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Glycine, Serine and Threonine Metabolism in D. psychrophila

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Description

D. psychrophila (Desulfotalea psychrophila) is a sulfate-reducing Gram-negative Delta-proteobacterium that is able to grow at temperatures below 0°C, i.e., psychrophilic and reside mostly in cold arctic marine sediments. The main mode of energy generation in D. psychrophila is sulfate reduction through fermentation. Investigating the biochemical mechanisms of such sulfate-reducing psychrophilic bacteria is vital for understanding the functioning of global biogeochemical cycles. The common fermentation products that occur in marine sediments are Acetate, Propionate, Butyrate, Lactate and Hydrogen. These bacteria utilize Pyruvate, Lactate, Alcohols and Hydrogen as carbon or energy sources. The metabolism of vital amino acids like Glycine, Serine and Threonine acts as one of the many sources that provide carbon or energy to D. psychrophila in form of intermediates [...]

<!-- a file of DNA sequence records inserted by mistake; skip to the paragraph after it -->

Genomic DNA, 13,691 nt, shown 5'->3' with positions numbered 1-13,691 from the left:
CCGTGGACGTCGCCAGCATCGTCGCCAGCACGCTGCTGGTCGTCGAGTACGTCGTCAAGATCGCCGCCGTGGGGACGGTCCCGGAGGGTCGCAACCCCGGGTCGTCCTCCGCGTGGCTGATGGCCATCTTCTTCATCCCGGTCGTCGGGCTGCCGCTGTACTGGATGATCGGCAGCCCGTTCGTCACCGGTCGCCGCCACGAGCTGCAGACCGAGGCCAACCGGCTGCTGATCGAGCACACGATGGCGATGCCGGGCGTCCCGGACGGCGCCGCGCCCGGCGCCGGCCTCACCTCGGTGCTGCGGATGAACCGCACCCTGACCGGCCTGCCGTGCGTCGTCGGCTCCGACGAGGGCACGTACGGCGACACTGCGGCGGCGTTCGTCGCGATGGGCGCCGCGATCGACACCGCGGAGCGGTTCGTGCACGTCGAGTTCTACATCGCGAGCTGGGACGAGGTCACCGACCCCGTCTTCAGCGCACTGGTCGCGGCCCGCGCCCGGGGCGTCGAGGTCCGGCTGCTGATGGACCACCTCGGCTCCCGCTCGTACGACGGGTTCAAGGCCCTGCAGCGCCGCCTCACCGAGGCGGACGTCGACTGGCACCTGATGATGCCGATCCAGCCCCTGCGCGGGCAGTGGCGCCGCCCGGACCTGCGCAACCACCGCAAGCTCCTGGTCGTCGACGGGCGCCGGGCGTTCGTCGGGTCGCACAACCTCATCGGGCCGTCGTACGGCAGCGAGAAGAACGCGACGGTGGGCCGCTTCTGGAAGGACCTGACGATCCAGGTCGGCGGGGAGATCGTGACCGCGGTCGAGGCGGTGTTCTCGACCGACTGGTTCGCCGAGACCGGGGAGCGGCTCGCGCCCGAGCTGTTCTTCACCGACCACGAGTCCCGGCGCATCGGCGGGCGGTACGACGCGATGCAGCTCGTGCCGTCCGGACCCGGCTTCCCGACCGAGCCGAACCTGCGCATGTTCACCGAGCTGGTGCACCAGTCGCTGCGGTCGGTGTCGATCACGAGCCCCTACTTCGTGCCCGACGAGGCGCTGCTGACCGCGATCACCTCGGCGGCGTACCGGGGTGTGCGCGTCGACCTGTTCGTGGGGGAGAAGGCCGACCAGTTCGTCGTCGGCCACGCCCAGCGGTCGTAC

References:

1.The genome of Desulfotalea psychrophila, a sulfate-reducing bacterium from permanently cold Arctic sediments.
Rabus R, Ruepp A, Frickey T, Rattei T, Fartmann B, Stark M, Bauer M, Zibat A, Lombardot T, Becker I, Amann J, Gellner K, Teeling H, Leuschner WD, Glockner FO, Lupas AN, Amann R, Klenk HP.
Environ. Microbiol. 2004 Sep;6(9):887-902.
2.Accelerated sulfur cycle in coastal marine sediment beneath areas of intensive shellfish aquaculture.
Asami H, Aida M, Watanabe K.
Appl. Environ. Microbiol. 2005 Jun;71(6):2925-33.
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